Monday , 12 November 2018
Home » NEWS » EDITOR’S NEWS » Olympic Destroyer is back, targeting chemical, biological and nuclear threat protection entities in Europe
Olympic Destroyer is back, targeting chemical, biological and nuclear threat protection entities in Europe

Olympic Destroyer is back, targeting chemical, biological and nuclear threat protection entities in Europe

Kaspersky Lab researchers tracking the Olympic Destroyer threat that famously struck the opening of the Winter Olympic Games in Pyeongchang with a destructive network worm have discovered that the hacking group behind it is still active. It appears to be targeting Germany, France, Switzerland, the Netherlands, Ukraine and Russia, with a focus on organisations involved in protection against chemical and biological threats.

 

Olympic Destroyer is an advanced threat that hit organisers, suppliers and partners of the Winter Olympic Games 2018 in Pyeongchang, South Korea with a cybersabotage operation based on a destructive network worm.  Many indicators pointed in different directions for the origins of the attack, causing some confusion in the info-security industry in February 2018. A few rare and sophisticated signs discovered by Kaspersky Lab suggested that Lazarus group, a North Korea-linked threat actor, was behind the operation. However, in March, the company confirmed that the campaign featured an elaborate and convincing false flag operation, and Lazarus was unlikely to be the source. Researchers have now found the Olympic Destroyer operation is back in action, using some of its original infiltration and reconnaissance toolset, and focusing on targets in Europe.

 

The threat actor is spreading its malware through spear-phishing documents that closely resemble the weaponized documents used in preparation for the Winter Olympics operation. One such decoy document referred to the ‘Spiez Convergence’, a bio-chemical threats conference held in Switzerland and organised by the Spiez Laboratory, an organisation that played a key role in the Salisbury attack investigation. Another document was targeting an entity of the health and veterinary control authority of Ukraine. Some of the spear-phishing documents uncovered by researchers carry words in Russian and German.

 

All final payloads extracted from the malicious documents were designed to provide generic access to the compromised computers. An open-source and free framework, widely known as Powershell Empire, was used for the second stage of the attack.

 

The attackers appear to use compromised legitimate webservers to host and control the malware. These servers use a popular open-source content management system (CMS) called Joomla. The researchers found that one of the servers hosting the malicious payload used a version of Joomla (v1.7.3) released in November 2011, which suggests that a very outdated variant of the CMS could have been used by the attackers to hack the servers.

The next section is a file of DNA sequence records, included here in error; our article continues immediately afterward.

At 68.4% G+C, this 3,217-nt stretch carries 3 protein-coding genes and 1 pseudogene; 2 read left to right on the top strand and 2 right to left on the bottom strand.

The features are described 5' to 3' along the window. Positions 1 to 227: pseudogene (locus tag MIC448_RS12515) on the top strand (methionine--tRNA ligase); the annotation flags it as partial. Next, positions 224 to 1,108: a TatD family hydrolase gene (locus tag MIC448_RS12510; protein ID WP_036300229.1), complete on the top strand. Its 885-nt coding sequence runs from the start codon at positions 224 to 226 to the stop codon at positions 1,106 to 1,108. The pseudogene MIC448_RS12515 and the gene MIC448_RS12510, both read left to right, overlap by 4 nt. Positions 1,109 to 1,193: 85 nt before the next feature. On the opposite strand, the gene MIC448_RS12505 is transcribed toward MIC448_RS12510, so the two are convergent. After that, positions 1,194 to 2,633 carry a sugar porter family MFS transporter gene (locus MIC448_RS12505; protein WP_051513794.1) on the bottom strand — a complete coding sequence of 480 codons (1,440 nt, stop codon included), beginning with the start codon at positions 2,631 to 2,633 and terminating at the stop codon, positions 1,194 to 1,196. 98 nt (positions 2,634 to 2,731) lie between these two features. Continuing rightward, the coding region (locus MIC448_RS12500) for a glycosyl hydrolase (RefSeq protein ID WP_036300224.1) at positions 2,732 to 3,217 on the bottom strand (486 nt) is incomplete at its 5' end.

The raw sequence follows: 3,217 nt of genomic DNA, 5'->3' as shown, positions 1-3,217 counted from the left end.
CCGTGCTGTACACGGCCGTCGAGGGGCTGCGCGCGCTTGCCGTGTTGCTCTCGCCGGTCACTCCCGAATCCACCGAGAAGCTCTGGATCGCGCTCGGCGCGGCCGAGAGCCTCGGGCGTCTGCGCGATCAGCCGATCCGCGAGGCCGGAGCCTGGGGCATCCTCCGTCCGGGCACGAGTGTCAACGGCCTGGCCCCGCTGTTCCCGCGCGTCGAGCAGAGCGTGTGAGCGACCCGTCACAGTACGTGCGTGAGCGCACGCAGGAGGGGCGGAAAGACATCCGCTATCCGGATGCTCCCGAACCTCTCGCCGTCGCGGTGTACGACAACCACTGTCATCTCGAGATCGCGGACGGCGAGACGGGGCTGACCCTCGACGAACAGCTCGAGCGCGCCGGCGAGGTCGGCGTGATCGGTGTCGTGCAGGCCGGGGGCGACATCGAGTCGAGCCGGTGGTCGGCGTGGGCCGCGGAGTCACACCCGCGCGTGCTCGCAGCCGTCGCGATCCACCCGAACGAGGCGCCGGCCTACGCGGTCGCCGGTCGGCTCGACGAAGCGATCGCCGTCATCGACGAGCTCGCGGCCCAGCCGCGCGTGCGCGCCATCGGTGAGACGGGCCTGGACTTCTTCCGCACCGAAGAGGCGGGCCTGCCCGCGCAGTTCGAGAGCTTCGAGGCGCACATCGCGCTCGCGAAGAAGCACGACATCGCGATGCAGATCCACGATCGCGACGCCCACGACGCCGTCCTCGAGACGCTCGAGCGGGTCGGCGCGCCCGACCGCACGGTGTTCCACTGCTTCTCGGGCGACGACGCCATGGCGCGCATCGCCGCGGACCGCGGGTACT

Based on Kaspersky Lab telemetry and files uploaded to multi-scanner services, the interests of this Olympic Destroyer campaign appear to have been entities in Germany, France, Switzerland, the Netherlands, Ukraine and Russia.

 

“The appearance, at the start of this year, of Olympic Destroyer with its sophisticated deception efforts, changed the attribution game forever and showed how easy it is to make a mistake with only fragments of the picture that are visible to researchers. The analysis and deterrence of these threats should be based on cooperation between the private sector and governments across national borders. We hope that by sharing our findings publicly, incident responders and security researchers will be better placed to recognise and mitigate such an attack at any stage in the future.” said Vitaly Kamluk, security researcher in Kaspersky Lab’s GReAT team.

In the previous attack, during the Winter Olympic Games, the beginning of the reconnaissance stage was a couple of months before the epidemic of the self-modifying destructive network worm. It is highly possible that Olympic Destroyer is preparing a similar attack with new motives. That is why we advise biological and chemical threat research entities to stay on high alert and launch an out-of-schedule security audit where possible.

About Dean Alvarez

Dean is Features Editor at IT Security Guru. Aside from cyber security and all things tech, Dean's interests include wine tasting, roller blading and playing the oboe in his Christian rock band, Noughts & Crosses.

You can reach Dean via email - dean@itsecurityguru.org